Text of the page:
I’ll start with thanks to the 1967 of you who logged onto Frugal Queen, to those of you who left comments and those of you who became followers. Apologies for not writing a blog yesterday but I returned home with a migraine and went to bed. Go to bed early will be one of the things I will be writing about today. Today my frugal refresher is all about saving energy, or in my case, not using it at all!!!!
I’ve had a look at old blogs and thought I would throw in the photos and write about a variety of ways that I save money on energy. So here goes.
1. Turning the thermostat right down! Here is our central heating thermostat. The last British winter was unusually harsh and we spent weeks being sub zero. Usually, winters here in Cornwall are usually around 5 – 8 degrees, which are easy enough to cope with. When you think of the average summer temperature being around 18 – 20 degrees, the fact that I heat my house (when I heat it!) to 17 degrees, means that I keep my house at the temperature of a warm summer morning. I don’t need a jumper in that weather, I don’t need a coat. I drastically reduced my heating bill simply by keeping it as low as I could without feeling cold. I leave for work at 6.30 am and get home around 6 pm, so I don’t need the heating on then. My heating is set from 6.30 pm – 8.30 pm and as the house is so well insulated, it never really drops below 10 degrees and the heating only has to raise the temperature slightly. It’s warm enough for us.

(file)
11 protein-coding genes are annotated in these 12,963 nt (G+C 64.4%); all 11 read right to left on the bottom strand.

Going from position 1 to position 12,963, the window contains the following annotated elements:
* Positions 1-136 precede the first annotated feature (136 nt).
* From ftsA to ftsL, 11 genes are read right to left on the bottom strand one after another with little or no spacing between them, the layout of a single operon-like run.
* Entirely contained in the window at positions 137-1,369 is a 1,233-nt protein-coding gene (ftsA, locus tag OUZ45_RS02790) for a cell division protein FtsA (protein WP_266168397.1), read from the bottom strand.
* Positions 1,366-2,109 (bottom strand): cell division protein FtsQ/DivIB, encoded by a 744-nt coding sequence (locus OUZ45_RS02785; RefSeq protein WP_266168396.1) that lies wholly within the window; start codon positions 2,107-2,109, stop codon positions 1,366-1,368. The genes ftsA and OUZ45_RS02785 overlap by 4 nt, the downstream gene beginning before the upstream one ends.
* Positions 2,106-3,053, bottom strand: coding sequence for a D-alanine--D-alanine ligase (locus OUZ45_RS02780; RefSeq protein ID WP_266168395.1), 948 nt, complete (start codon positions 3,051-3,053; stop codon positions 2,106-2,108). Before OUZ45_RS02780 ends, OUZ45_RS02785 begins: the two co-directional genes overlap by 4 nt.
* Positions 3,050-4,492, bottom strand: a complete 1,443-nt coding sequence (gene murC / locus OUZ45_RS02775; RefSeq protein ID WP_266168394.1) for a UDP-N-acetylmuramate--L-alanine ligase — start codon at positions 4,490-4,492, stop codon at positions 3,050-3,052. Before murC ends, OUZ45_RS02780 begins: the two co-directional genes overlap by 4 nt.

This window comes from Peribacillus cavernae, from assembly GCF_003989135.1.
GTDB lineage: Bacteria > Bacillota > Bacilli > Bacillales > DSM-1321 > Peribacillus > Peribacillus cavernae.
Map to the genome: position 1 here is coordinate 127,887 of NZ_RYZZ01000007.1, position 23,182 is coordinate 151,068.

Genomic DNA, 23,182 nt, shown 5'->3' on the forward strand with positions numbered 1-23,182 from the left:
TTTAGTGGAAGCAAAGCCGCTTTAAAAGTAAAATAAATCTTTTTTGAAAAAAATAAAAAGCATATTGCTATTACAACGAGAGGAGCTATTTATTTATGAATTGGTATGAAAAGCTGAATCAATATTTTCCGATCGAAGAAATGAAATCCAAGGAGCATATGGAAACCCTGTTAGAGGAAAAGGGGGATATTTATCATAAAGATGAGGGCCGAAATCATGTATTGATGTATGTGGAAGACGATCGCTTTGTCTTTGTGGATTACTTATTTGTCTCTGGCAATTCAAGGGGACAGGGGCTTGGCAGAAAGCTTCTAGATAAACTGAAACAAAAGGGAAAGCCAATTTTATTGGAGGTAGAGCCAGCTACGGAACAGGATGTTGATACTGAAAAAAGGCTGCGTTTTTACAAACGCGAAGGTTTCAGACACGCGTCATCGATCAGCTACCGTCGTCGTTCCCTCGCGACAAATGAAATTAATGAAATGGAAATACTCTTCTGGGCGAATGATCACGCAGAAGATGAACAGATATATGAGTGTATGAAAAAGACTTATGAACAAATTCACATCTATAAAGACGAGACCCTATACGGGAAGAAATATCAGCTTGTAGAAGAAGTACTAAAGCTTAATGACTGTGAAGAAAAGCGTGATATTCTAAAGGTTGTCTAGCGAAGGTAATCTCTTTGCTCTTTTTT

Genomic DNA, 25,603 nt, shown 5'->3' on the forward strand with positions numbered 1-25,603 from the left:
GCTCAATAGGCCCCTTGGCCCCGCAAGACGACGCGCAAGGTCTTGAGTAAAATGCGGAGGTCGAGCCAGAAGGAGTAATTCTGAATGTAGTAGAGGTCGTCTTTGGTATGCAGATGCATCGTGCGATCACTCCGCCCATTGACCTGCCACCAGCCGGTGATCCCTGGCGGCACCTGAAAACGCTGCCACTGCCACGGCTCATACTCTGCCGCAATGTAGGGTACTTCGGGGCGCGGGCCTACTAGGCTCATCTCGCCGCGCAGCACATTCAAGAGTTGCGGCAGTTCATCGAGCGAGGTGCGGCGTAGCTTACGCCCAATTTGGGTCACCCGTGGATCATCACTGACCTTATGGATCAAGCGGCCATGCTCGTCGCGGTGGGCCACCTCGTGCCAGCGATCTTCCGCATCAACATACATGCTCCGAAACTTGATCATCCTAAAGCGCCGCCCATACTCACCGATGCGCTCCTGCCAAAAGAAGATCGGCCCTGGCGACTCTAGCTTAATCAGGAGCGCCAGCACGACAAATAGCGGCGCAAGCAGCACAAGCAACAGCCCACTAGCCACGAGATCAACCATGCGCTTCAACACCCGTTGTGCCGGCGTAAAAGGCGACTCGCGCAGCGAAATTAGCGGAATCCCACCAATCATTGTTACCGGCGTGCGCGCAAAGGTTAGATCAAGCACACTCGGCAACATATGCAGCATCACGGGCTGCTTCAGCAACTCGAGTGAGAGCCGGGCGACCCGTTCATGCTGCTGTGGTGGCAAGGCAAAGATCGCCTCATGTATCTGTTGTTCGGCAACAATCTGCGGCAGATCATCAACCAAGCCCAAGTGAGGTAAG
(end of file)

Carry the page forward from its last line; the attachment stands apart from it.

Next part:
2. Dry outside and get rid of the tumble drier!!!! As you can see by the leafless tree to the right and the long shadows, this is the middle of winter! I use drying racks as I can grab them inside if it rains. We have no tumble drier and we manage to dry everything outside or indoors on racks. Like my mother, and undoubtedly my grandmother, I launder according to the weather report. If the ‘weather is set fair’ then everything gets washed and I’ll ‘do an extra load’. I also launder as little as possible. Clothes are hung up to air and worn again, work trousers are ‘spot cleaned’. We use the same bath towels all week and hang them over the banisters to dry. Weekend jeans are put away for the next weekend (and sometimes the next!). I’m a clothes sniffer! If it can’t be smelt when I put it up to my nose, then no one else can smell it just walking by!